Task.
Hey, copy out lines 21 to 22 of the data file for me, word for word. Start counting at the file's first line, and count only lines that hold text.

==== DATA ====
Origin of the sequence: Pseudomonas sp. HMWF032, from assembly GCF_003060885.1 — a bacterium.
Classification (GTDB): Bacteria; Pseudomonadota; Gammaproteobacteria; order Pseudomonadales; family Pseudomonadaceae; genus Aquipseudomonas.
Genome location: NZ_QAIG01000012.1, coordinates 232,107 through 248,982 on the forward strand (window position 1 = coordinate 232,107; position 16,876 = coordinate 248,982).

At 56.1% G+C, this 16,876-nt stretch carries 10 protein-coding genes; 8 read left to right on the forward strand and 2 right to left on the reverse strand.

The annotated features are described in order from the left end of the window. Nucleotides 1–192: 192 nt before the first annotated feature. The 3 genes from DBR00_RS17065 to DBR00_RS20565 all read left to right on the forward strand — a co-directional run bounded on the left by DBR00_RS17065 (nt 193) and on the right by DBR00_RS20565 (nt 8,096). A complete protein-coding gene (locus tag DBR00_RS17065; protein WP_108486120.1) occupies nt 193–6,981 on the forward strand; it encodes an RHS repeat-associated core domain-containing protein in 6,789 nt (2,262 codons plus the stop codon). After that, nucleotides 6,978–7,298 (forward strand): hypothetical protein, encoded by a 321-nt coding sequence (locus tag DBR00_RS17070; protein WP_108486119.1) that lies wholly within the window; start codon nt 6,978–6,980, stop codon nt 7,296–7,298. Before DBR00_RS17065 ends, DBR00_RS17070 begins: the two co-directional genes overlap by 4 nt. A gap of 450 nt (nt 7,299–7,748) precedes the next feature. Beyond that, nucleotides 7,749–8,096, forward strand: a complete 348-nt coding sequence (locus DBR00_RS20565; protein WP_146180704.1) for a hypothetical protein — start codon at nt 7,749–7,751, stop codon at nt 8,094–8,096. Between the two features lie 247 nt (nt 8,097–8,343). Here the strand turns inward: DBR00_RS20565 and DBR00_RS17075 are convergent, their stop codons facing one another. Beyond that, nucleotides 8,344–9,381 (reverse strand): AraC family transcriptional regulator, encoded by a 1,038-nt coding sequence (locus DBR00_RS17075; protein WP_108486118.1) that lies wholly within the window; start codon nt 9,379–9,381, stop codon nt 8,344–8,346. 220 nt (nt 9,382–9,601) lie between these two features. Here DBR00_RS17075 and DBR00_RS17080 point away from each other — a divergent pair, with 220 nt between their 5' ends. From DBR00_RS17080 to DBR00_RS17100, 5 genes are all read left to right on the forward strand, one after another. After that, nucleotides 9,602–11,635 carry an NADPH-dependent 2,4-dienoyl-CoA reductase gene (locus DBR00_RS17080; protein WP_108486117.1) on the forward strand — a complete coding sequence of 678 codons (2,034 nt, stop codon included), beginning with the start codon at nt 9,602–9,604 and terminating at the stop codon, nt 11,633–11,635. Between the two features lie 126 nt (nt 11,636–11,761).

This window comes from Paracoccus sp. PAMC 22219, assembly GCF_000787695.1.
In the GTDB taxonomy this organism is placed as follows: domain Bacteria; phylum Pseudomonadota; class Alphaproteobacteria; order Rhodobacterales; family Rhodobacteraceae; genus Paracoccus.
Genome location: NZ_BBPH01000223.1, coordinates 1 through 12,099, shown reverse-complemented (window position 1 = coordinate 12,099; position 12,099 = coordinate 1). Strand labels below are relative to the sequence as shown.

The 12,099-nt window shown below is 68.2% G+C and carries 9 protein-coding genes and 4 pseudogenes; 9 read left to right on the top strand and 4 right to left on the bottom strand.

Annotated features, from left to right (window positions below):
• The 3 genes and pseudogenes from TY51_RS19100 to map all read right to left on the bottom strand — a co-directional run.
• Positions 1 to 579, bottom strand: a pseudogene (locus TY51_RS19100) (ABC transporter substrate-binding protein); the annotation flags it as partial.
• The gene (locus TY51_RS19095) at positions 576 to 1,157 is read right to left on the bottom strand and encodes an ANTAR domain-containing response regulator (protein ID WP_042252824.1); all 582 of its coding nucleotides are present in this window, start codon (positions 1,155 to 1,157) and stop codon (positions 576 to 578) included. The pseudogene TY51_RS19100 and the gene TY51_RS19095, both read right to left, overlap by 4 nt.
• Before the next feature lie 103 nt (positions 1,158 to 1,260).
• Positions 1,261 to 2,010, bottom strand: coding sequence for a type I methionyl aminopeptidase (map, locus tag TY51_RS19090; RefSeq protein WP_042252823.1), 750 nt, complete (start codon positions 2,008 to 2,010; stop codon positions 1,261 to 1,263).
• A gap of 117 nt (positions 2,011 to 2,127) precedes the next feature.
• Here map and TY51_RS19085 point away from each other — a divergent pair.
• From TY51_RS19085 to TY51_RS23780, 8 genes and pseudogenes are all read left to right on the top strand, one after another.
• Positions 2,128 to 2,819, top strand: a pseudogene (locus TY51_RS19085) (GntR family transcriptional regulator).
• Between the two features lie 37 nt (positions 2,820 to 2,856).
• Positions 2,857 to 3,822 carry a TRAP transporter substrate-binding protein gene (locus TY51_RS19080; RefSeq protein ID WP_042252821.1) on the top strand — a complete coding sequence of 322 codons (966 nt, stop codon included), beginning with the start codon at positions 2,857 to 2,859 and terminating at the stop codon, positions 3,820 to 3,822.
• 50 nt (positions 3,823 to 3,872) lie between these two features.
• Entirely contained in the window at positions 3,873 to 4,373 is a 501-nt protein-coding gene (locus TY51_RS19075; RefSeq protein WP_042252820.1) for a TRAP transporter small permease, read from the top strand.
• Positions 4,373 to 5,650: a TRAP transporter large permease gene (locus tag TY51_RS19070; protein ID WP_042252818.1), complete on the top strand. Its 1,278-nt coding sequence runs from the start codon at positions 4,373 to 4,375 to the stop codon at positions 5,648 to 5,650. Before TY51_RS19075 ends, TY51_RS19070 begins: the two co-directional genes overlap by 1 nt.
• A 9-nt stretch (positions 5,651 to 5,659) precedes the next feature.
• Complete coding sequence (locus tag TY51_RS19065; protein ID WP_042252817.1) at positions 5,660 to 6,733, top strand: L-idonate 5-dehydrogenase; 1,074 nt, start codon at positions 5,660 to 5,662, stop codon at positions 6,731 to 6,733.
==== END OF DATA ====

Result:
• Positions 2,857 to 3,822 carry a TRAP transporter substrate-binding protein gene (locus TY51_RS19080; RefSeq protein ID WP_042252821.1) on the top strand — a complete coding sequence of 322 codons (966 nt, stop codon included), beginning with the start codon at positions 2,857 to 2,859 and terminating at the stop codon, positions 3,820 to 3,822.
• 50 nt (positions 3,823 to 3,872) lie between these two features.